But the design of the T-G home page is intended to focus on the newest posts -- partly because we're a news organization (remember?) and partly because that ensures that all of our community bloggers (who are, after all, volunteers) get some face time. If the front page links were based on popularity or number of comments, there are some bloggers who might never show up there in the first place -- and since no one would ever get the chance to sample those blogs, they'd never get a fair chance to catch up in a popularity contest.

    I don't understand you saying that it's frustrating to find the most popular blog entries. If you go to an individual blogger's page -- my page, or Michael Bell's, or what have you -- there is a list of "hot topics" in the right hand column which includes the posts that have been most-recently commented on. Easy as pie.

    -- Posted by Jicarney on Wed, Aug 29, 2007, at 8:24 PM
  • I didn't demand anything and I knew you wouldn't waste any time making it any easier for the viewers to get to the hot topics...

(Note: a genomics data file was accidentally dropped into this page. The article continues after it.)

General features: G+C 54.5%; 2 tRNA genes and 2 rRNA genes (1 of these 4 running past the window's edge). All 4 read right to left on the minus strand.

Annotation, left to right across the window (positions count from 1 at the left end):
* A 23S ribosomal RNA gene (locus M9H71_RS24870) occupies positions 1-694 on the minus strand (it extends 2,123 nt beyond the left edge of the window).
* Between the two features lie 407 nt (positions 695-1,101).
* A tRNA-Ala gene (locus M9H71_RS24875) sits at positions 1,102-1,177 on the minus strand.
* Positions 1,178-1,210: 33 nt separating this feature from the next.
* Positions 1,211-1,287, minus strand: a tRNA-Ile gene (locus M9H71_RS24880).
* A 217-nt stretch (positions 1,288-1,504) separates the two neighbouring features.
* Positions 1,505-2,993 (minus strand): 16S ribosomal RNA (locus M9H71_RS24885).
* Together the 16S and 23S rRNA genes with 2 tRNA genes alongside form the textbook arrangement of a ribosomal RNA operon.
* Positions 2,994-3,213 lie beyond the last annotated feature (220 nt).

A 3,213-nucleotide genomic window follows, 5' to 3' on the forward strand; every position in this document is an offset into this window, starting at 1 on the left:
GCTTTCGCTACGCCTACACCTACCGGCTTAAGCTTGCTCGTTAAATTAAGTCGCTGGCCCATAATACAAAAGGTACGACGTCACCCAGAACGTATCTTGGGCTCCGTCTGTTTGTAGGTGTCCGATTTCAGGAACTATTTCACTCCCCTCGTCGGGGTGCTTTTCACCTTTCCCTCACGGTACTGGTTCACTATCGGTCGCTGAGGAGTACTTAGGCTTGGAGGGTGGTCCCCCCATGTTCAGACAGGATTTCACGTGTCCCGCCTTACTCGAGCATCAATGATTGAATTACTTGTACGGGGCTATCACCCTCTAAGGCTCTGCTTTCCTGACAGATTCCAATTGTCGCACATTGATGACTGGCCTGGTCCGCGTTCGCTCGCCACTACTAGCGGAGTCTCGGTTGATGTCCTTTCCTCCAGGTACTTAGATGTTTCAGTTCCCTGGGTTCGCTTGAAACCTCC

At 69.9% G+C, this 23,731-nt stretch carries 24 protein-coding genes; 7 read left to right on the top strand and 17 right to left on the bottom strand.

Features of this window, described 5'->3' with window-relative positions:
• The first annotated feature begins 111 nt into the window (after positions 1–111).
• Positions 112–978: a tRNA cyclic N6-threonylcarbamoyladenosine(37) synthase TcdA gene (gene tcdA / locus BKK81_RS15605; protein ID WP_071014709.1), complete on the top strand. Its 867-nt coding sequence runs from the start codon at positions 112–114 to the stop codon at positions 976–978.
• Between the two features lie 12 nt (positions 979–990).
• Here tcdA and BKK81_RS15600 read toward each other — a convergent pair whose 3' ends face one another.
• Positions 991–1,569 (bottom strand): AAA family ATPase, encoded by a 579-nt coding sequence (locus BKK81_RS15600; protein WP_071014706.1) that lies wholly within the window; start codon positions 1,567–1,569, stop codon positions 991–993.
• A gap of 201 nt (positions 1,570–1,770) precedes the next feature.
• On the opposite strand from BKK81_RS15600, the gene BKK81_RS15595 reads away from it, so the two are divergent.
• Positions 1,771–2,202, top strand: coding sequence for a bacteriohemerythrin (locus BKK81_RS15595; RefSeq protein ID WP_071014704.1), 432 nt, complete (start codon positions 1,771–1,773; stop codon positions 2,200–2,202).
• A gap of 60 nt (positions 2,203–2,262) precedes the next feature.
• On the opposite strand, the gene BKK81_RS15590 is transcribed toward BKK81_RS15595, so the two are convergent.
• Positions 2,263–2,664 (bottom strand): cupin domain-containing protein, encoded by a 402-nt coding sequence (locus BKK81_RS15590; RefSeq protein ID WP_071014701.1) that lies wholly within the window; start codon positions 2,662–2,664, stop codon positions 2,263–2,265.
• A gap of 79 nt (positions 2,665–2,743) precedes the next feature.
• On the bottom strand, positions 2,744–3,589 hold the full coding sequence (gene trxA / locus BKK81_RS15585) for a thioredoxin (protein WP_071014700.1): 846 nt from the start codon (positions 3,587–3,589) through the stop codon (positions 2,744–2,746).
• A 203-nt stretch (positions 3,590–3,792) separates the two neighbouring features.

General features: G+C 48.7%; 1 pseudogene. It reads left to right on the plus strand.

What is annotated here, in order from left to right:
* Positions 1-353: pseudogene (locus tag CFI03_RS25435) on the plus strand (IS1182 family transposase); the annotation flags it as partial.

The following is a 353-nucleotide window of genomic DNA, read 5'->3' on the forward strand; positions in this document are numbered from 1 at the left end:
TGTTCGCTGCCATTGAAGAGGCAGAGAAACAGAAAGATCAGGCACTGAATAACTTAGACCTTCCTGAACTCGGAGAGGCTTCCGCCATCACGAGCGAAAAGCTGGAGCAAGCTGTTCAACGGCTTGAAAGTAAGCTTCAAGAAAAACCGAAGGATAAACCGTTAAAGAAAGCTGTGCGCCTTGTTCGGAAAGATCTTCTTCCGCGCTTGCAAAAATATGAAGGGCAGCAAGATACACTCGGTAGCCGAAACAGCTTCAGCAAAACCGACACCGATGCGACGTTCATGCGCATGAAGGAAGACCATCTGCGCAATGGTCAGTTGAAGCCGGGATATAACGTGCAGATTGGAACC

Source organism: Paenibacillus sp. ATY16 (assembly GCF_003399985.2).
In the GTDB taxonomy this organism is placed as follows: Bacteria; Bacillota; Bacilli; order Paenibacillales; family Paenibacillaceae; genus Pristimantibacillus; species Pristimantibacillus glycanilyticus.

I do like that the site now lists more blogs on the home page of the blogs than it did for the first month or two. I realize there is a list of hot topics, you know yourself that I have used that feature just as much as you have..

    I wasn't really complaining, just putting a second on a previous blogger's opinion. I guess that's what you get for making a simple suggestion. DANG.

    -- Posted by darrick_04 on Wed, Aug 29, 2007, at 9:47 PM
  • And I was just answering. I was explaining why we do what we do. I thought we were having a conversation. I did not raise my voice, I did not call anybody names, I did not accuse you, or anyone else, of "demanding" anything (where did that come from?) I was just explaining. You are the one getting emotional, not me.

    -- Posted by Jicarney on Wed, Aug 29, 2007, at 10:04 PM
  • sorry

    -- Posted by darrick_04 on Wed, Aug 29, 2007, at 10:18 PM
  • man this blogging site seems to be getting a little dangerous....wouldn't want to tick anybody off.

    -- Posted by slingshot on Wed, Aug 29, 2007, at 10:19 PM
  • No you wouldn't... haha

    It's ok, it was designed for opinions. Just be sure to defend them. LOL

    -- Posted by darrick_04 on Wed, Aug 29, 2007, at 10:25 PM
  • I would like to add, that if others' search bars do not automatically delete the history, then the most popular blogs of that particular day, will still be in the search bar..especially to those who comment on an hourly basis, like myself, on some topics.